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Date of Original Version



Purpose: The purpose of this paper is to explore library research that uses geographic information systems (GIS) as a tool to evaluate library services and resources to ascertain current trends and establish future directions for this growing research area.

Design/Methodology/Approach: The study searched full text for geographic information systems in two databases: Library and Information Science Source (LISS) and Library, Information Science and Technology Abstracts (LISTA), replicating the method used in a prior literature review. The titles and abstracts of the search results were analyzed to gather only the research that used GIS as a tool to measure and analyze library services.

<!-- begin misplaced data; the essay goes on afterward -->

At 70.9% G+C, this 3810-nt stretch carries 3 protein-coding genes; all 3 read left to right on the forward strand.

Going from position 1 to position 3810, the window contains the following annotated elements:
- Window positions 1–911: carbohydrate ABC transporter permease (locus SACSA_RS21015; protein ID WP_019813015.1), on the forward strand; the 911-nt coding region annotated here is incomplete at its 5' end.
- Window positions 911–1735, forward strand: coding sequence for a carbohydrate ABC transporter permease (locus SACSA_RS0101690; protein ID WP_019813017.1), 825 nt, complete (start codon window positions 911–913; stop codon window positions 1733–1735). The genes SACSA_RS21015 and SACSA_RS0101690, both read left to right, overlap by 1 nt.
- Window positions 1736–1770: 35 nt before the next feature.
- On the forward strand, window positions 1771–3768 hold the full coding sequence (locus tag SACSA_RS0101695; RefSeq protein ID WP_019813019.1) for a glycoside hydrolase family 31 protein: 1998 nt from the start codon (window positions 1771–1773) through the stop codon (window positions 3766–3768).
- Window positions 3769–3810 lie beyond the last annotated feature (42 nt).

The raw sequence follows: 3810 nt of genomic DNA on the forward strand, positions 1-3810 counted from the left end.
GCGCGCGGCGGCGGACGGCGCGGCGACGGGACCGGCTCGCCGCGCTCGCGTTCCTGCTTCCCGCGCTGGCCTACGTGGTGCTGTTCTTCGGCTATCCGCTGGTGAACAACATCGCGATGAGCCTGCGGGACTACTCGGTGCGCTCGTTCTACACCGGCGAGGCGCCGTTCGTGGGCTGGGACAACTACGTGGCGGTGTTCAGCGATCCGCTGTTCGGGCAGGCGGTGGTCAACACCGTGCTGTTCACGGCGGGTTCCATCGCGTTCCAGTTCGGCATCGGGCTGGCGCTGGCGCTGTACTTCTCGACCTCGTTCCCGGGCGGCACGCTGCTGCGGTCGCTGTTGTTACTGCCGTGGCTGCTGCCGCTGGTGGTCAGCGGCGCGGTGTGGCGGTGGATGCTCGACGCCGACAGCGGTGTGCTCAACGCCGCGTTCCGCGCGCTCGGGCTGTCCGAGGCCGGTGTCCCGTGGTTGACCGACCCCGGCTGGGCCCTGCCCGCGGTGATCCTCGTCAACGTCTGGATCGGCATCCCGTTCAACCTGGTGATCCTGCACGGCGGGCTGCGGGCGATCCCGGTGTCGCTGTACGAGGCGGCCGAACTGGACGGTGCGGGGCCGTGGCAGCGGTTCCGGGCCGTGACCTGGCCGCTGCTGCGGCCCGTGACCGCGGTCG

Findings: This study found growth in the last decade for library research using GIS. There remain two ways the tool is primarily used: to analyze service areas and to manage facilities and collections.

Practical Implications: The findings are relevant for library and information science researchers and practitioners because they summarize a specific area of research that has grown and changed and that still has potential to be used more widely. Using GIS in practice and research could benefit all library users and nonusers because spatial analysis facilitates more precise and informed delivery of services and resources.

Originality/Value: The paper provides future directions for use of GIS in library research and attempts to define subdivisions within this research area to clarify the area for researchers and practitioners.